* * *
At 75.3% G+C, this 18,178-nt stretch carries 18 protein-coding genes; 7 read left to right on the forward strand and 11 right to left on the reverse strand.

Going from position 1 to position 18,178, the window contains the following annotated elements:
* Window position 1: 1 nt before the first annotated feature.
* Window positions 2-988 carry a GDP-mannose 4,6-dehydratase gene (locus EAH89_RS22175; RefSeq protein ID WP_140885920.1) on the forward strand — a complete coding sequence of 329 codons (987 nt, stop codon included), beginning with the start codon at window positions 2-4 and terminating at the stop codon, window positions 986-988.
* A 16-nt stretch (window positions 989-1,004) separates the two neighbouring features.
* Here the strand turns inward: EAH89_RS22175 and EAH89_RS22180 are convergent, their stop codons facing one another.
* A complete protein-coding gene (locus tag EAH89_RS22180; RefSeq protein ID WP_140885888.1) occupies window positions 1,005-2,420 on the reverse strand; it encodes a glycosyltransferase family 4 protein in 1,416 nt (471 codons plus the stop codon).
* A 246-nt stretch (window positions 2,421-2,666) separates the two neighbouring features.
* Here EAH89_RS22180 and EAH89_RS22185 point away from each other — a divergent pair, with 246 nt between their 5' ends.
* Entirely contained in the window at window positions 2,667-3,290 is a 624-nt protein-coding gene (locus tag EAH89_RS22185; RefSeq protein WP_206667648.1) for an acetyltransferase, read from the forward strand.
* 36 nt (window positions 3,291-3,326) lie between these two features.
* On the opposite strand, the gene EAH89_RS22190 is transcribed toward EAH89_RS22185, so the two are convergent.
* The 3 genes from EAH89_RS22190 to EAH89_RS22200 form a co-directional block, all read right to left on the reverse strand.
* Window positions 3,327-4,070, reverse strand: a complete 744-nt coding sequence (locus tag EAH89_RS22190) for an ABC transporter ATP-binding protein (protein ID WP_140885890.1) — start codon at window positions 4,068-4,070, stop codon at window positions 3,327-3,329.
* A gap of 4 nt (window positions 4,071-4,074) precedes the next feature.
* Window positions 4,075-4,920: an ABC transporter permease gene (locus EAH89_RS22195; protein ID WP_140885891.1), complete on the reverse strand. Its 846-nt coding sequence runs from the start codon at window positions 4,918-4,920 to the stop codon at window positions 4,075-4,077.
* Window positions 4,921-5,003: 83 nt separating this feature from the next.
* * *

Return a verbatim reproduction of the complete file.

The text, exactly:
At 75.3% G+C, this 18,178-nt stretch carries 18 protein-coding genes; 7 read left to right on the forward strand and 11 right to left on the reverse strand.

Going from position 1 to position 18,178, the window contains the following annotated elements:
* Window position 1: 1 nt before the first annotated feature.
* Window positions 2-988 carry a GDP-mannose 4,6-dehydratase gene (locus EAH89_RS22175; RefSeq protein ID WP_140885920.1) on the forward strand — a complete coding sequence of 329 codons (987 nt, stop codon included), beginning with the start codon at window positions 2-4 and terminating at the stop codon, window positions 986-988.
* A 16-nt stretch (window positions 989-1,004) separates the two neighbouring features.
* Here the strand turns inward: EAH89_RS22175 and EAH89_RS22180 are convergent, their stop codons facing one another.
* A complete protein-coding gene (locus tag EAH89_RS22180; RefSeq protein ID WP_140885888.1) occupies window positions 1,005-2,420 on the reverse strand; it encodes a glycosyltransferase family 4 protein in 1,416 nt (471 codons plus the stop codon).
* A 246-nt stretch (window positions 2,421-2,666) separates the two neighbouring features.
* Here EAH89_RS22180 and EAH89_RS22185 point away from each other — a divergent pair, with 246 nt between their 5' ends.
* Entirely contained in the window at window positions 2,667-3,290 is a 624-nt protein-coding gene (locus tag EAH89_RS22185; RefSeq protein WP_206667648.1) for an acetyltransferase, read from the forward strand.
* 36 nt (window positions 3,291-3,326) lie between these two features.
* On the opposite strand, the gene EAH89_RS22190 is transcribed toward EAH89_RS22185, so the two are convergent.
* The 3 genes from EAH89_RS22190 to EAH89_RS22200 form a co-directional block, all read right to left on the reverse strand.
* Window positions 3,327-4,070, reverse strand: a complete 744-nt coding sequence (locus tag EAH89_RS22190) for an ABC transporter ATP-binding protein (protein ID WP_140885890.1) — start codon at window positions 4,068-4,070, stop codon at window positions 3,327-3,329.
* A gap of 4 nt (window positions 4,071-4,074) precedes the next feature.
* Window positions 4,075-4,920: an ABC transporter permease gene (locus EAH89_RS22195; protein ID WP_140885891.1), complete on the reverse strand. Its 846-nt coding sequence runs from the start codon at window positions 4,918-4,920 to the stop codon at window positions 4,075-4,077.
* Window positions 4,921-5,003: 83 nt separating this feature from the next.